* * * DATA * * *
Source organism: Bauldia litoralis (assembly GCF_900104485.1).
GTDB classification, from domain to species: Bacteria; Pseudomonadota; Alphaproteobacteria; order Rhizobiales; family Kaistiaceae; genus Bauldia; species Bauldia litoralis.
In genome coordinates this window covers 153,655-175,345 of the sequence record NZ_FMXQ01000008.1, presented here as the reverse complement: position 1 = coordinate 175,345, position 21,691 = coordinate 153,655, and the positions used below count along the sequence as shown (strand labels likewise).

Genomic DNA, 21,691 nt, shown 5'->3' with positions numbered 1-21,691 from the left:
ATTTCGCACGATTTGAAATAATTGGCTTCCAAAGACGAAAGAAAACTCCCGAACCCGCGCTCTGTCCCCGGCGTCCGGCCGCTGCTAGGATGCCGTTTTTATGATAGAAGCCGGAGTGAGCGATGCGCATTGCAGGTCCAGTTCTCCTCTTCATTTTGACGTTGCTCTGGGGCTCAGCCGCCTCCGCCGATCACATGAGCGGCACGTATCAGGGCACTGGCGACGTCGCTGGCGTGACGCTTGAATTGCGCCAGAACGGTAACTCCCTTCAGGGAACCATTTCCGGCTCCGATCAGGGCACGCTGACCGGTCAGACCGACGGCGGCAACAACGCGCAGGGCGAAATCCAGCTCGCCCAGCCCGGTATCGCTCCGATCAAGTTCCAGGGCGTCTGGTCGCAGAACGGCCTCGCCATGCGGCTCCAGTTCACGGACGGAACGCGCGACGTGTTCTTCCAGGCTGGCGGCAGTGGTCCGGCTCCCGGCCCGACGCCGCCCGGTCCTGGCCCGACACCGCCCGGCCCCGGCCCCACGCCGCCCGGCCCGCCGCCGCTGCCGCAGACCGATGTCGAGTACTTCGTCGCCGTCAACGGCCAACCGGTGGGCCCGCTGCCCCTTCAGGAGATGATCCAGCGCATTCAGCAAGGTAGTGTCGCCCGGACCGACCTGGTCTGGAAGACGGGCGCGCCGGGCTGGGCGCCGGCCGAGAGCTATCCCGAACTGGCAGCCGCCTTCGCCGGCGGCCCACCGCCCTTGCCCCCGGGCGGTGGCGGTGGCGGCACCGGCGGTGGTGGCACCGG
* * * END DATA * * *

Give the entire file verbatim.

Source organism: Bauldia litoralis (assembly GCF_900104485.1).
GTDB classification, from domain to species: Bacteria; Pseudomonadota; Alphaproteobacteria; order Rhizobiales; family Kaistiaceae; genus Bauldia; species Bauldia litoralis.
In genome coordinates this window covers 153,655-175,345 of the sequence record NZ_FMXQ01000008.1, presented here as the reverse complement: position 1 = coordinate 175,345, position 21,691 = coordinate 153,655, and the positions used below count along the sequence as shown (strand labels likewise).

Genomic DNA, 21,691 nt, shown 5'->3' with positions numbered 1-21,691 from the left:
ATTTCGCACGATTTGAAATAATTGGCTTCCAAAGACGAAAGAAAACTCCCGAACCCGCGCTCTGTCCCCGGCGTCCGGCCGCTGCTAGGATGCCGTTTTTATGATAGAAGCCGGAGTGAGCGATGCGCATTGCAGGTCCAGTTCTCCTCTTCATTTTGACGTTGCTCTGGGGCTCAGCCGCCTCCGCCGATCACATGAGCGGCACGTATCAGGGCACTGGCGACGTCGCTGGCGTGACGCTTGAATTGCGCCAGAACGGTAACTCCCTTCAGGGAACCATTTCCGGCTCCGATCAGGGCACGCTGACCGGTCAGACCGACGGCGGCAACAACGCGCAGGGCGAAATCCAGCTCGCCCAGCCCGGTATCGCTCCGATCAAGTTCCAGGGCGTCTGGTCGCAGAACGGCCTCGCCATGCGGCTCCAGTTCACGGACGGAACGCGCGACGTGTTCTTCCAGGCTGGCGGCAGTGGTCCGGCTCCCGGCCCGACGCCGCCCGGTCCTGGCCCGACACCGCCCGGCCCCGGCCCCACGCCGCCCGGCCCGCCGCCGCTGCCGCAGACCGATGTCGAGTACTTCGTCGCCGTCAACGGCCAACCGGTGGGCCCGCTGCCCCTTCAGGAGATGATCCAGCGCATTCAGCAAGGTAGTGTCGCCCGGACCGACCTGGTCTGGAAGACGGGCGCGCCGGGCTGGGCGCCGGCCGAGAGCTATCCCGAACTGGCAGCCGCCTTCGCCGGCGGCCCACCGCCCTTGCCCCCGGGCGGTGGCGGTGGCGGCACCGGCGGTGGTGGCACCGG